In the United States, Parsi and Iranian Zoroastrian communities sometimes hold separate schedules and services, but many share places of worship and are members of the same national Zoroastrian organizations. On the national and trans-national level, seminars, youth programs, and federations bring these two communities together. These interactions contribute to distinct modes of American Zoroastrian identities and communities.
The history of Zoroastrians in America, however brief, represents a critical juncture in an ancient faith, as two distinct communities and two streams of the same tradition converge on the same soil. Though sharing core beliefs and practices, these communities had developed many doctrinal, cultural, linguistic, and culinary differences over the centuries. Most Parsis from the Indian subcontinent speak English and Gujarati as their native languages, while most Persian Zoroastrians from Iran, who are generally more recent immigrants to the United States and Canada, claim Farsi as their mother tongue. Further, the two communities presently observe slightly different ritual practices and festivals and often follow distinct religious calendars.
Historical records indicate that the Zoroastrian presence in America dates back to the 1860s. During California’s Gold Rush, one of the prospectors was a Zoroastrian named Cawasji Zaveri. In 1865, New York’s Evening Post published a letter from a Zoroastrian named Dosabhai Faramji Cama protesting slavery. Other early Zoroastrians include Pestonji Framji Daver, a Parsi who came to San Francisco in 1892, and the first recorded Iranian Zoroastrian, Rostam Kermani, who settled in the United States in 1926. It is believed that the first North American Zoroastrian Association was formed in 1929 when a group of seven Zoroastrians in the New York area gathered in one Phiroze Saklatwala’s living room on November 10, 1929.
Along with economic and early political factors, the discriminatory immigration practices of the 1900s limited the flow of Zoroastrians into the United States. In the 1950s and 1960s, many Parsis began coming to the United States for educational and economic opportunities—one of the most prominent immigrants from that time was the conductor Zubin Mehta. On May 23, 1965, a group of thirty Chicago-area Zoroastrians formed the Zoroastrian Association of America. As expressed in the Association’s newsletter, their goal was clear: “…it is time now, for those of us in the vanguard of this migration, to plan on ways to preserve our identity and our heritage while participating fully in the American way of life.” While the group disbanded a few years later, the mission of the Zoroastrian organizations that followed was similar: for a small religious community to establish itself in a new homeland.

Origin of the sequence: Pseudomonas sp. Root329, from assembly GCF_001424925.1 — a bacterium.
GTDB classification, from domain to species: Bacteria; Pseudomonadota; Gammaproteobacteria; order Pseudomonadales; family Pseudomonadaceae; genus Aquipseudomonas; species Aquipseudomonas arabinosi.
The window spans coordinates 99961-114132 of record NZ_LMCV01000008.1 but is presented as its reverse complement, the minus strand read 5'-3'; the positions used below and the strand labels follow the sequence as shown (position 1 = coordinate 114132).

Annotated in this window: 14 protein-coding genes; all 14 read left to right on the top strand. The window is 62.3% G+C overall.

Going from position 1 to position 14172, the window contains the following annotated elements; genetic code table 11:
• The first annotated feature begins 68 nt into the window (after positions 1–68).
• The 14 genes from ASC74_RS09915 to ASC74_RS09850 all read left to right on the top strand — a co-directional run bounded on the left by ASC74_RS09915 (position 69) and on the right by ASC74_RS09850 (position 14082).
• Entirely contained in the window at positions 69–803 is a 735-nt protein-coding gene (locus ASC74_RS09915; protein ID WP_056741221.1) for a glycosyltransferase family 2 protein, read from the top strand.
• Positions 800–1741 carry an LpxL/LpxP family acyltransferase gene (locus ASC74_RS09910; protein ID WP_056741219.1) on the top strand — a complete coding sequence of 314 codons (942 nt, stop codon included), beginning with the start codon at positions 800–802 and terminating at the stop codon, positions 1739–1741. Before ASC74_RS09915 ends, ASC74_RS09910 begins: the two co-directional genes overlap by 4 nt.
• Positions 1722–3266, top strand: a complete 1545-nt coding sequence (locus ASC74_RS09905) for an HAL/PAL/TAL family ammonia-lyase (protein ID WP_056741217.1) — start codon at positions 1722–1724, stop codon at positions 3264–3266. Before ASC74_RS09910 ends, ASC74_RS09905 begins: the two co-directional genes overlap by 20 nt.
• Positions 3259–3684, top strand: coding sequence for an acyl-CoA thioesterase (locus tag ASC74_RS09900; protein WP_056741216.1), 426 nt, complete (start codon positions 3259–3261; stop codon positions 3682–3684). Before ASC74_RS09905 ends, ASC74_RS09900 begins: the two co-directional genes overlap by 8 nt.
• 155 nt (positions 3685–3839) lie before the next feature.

American Zoroastrian organizations initially formed on an informal basis, with local groups of Zoroastrians holding gatherings in private homes to socialize and observe religious holidays. Many of these communities had doubled in size by the late 1970s as increasing numbers of Iranian Zoroastrians joined their co-religionists in America after the Islamic Revolution in Iran in 1979.
Formal establishment of U.S. Zoroastrian Associations began in the 1970s and the founding of a local center for worship often followed. This was the case in New York with the Zoroastrian Association of Greater New York (ZAGNY) in 1973 which was followed by the Arbab Rustom Guiv Darbe Mehr in 1977.
On the West Coast, the Zoroastrian Association of California formed in Los Angeles in 1974, followed by the California Zoroastrian Center in 1980 and the Rustam Guiv Dar-e-Mehr inauguration on March 25, 1987; the Traditional Mazdayasni Zoroastrian Anjuman (or, Community) was founded in the late 1980s, as was the Zarathushtrian Assembly. In Northern California, the Zarthoshti Anjuman of Northern California (ZANC) was established in 1980, with the Rostam and Morvarid Guiv Dar-e-Mehr, a joint effort between two Zoroastrian groups, inaugurated on Jamshedi Navroz (New Year’s Day on the first day of spring) in 1992.
In the Midwest, the Zoroastrian Association of Metropolitan Chicago (ZAC) was officially chartered in 1975. The inauguration of the Arbab Rustom Guiv Darbe Mehr in Willowbrook, Illinois followed on September 3, 1983. Farther south, the Zoroastrian Association of Houston (ZAH) was founded in 1976 and the Zarathushti Heritage and Cultural Center established over 20 years later. Across the nation, additional Zoroastrian Associations followed in places such as Metropolitan Washington, Greater Boston, Kansas, Washington state, Arizona, and the tri-state region of Pennsylvania, New Jersey, and Delaware.